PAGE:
cmdLabs is headquartered in Baltimore, MD and provides digital forensics, incident response and related training both domestically and abroad. Our customers include law enforcement, Fortune 500 companies, government agencies, law firms and institutions of higher education.
In the following interview, Michael R. Kobett, Senior Technical Trainer at cmdLabs discusses 1:1 with Rake Narang, Editor-in-Chief of Info Security Products Guide, how prevalent are social engineering attacks and what can be done to combat them.
Rake Narang: How would you define social engineering? How prevalent are social engineering attacks, do you think the number of attacks will increase and why?
Michael Kobett: Social Engineering can be defined as skillful deception; it’s a form of attack which focuses on people, not technology. Therefore, the attacker doesn’t necessarily need a great deal of experience in IT security; he or she needs to be able to conduct research and manipulate people.
Social Engineering attacks are very prevalent today, however it’s difficult to generate statistics on exactly how widespread they are. This is because when an attack is executed correctly, the victim is unaware that they’ve been taken advantage of. In addition, these attacks are difficult to investigate because we are dealing with human and not hardware interaction. If an attacker bypasses an organization’s physical security via a technique such as “piggy backing”, there will most likely be evidence of that security breech in the form of video surveillance data. However, there are no logs or security reports to review if an attacker scours the Internet searching for information related to the victim organization such as: employee names, phone numbers or the networking equipment that is used.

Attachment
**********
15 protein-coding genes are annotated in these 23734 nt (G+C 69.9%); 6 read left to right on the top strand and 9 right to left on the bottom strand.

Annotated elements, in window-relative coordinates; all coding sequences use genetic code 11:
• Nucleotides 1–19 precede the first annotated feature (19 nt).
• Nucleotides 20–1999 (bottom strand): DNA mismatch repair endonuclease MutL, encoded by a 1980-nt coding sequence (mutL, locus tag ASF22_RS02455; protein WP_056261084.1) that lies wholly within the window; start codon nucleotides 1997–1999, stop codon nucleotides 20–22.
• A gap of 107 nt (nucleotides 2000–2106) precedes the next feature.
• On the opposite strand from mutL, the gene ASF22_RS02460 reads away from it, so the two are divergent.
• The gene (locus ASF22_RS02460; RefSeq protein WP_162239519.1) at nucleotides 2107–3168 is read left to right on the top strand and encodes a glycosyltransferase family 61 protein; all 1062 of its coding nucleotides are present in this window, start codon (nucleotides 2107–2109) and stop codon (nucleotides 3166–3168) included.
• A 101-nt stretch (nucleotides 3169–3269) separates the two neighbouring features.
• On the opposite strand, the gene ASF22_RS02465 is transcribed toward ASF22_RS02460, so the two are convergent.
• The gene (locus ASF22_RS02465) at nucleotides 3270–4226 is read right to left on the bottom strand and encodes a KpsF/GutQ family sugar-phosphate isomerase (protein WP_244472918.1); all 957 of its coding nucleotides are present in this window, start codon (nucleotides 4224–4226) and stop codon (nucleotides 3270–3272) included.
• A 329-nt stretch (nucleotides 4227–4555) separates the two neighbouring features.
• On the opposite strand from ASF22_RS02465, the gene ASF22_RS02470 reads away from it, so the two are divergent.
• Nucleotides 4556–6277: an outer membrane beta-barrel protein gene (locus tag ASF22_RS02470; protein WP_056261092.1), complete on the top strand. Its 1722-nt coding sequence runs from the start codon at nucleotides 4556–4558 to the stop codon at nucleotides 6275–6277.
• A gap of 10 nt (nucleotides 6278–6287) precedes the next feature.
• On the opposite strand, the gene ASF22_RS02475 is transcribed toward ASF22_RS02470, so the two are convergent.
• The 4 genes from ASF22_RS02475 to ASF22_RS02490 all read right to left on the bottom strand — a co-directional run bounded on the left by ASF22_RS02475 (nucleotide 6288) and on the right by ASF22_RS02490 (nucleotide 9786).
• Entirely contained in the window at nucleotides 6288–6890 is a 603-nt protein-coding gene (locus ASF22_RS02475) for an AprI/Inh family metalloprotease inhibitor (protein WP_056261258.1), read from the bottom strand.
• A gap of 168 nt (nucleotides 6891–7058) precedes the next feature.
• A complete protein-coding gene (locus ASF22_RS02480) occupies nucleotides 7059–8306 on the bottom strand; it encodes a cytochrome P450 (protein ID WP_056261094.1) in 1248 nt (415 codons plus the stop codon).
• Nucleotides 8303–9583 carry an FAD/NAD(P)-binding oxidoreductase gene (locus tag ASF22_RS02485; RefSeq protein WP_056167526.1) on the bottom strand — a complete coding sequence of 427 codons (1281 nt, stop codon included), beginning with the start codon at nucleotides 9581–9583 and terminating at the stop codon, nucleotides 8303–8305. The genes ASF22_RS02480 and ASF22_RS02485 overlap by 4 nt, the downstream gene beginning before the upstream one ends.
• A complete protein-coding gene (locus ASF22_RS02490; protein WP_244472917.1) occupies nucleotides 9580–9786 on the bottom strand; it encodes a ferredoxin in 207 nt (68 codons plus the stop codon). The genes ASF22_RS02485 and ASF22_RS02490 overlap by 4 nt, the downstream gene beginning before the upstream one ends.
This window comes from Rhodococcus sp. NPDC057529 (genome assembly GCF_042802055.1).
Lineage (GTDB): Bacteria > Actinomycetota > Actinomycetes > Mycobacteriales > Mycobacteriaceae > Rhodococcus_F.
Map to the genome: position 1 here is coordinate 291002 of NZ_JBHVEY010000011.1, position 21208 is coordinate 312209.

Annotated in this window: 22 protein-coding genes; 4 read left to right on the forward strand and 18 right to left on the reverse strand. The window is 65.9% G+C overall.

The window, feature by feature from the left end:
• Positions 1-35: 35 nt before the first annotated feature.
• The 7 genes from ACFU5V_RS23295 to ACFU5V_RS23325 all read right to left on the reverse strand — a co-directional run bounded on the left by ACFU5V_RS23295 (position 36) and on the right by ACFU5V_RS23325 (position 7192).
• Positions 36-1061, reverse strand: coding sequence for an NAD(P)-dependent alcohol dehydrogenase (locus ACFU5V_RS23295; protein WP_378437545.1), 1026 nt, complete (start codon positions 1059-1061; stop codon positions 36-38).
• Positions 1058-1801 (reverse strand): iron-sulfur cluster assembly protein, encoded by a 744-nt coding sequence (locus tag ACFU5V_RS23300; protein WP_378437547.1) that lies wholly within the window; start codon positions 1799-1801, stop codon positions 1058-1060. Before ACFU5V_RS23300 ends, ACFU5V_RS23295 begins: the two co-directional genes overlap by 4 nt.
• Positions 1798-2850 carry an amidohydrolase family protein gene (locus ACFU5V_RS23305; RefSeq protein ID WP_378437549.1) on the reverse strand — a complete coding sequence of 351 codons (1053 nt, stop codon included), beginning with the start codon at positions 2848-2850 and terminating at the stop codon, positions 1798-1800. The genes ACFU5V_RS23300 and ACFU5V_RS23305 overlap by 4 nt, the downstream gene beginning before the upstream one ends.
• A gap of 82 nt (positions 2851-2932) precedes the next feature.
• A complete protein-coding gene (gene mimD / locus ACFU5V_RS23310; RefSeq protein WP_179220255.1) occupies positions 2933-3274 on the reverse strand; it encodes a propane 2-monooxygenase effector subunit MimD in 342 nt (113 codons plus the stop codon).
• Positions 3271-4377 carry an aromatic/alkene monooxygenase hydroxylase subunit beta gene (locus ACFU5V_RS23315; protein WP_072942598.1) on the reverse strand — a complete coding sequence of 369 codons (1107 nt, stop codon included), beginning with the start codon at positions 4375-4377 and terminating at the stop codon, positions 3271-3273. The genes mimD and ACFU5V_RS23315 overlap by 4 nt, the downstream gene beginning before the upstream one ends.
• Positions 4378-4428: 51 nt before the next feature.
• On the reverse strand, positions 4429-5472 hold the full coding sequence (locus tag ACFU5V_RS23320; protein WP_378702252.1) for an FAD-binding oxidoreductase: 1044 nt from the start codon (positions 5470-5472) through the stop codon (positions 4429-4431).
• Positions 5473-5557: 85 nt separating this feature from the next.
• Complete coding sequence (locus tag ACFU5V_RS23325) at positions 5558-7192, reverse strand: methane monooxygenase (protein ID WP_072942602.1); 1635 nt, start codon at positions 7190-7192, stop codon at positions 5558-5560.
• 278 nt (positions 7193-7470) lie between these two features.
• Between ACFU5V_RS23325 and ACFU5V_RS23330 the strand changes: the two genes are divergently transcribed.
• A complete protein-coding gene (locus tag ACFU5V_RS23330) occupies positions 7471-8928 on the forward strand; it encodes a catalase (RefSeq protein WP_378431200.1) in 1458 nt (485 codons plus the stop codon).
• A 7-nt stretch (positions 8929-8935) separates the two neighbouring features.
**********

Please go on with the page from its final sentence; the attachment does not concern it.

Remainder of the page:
I strongly believe that social engineering attacks will continue to increase due to how society is embracing the Internet. Twenty years ago it was not assumed that everyone had an email address or even a home computer. Now because of advancements in technology and social networking, the number of people who are online and constantly interacting with others has increased dramatically. Simply put, as the opportunities for communication increases, so do the opportunities for social engineering attacks.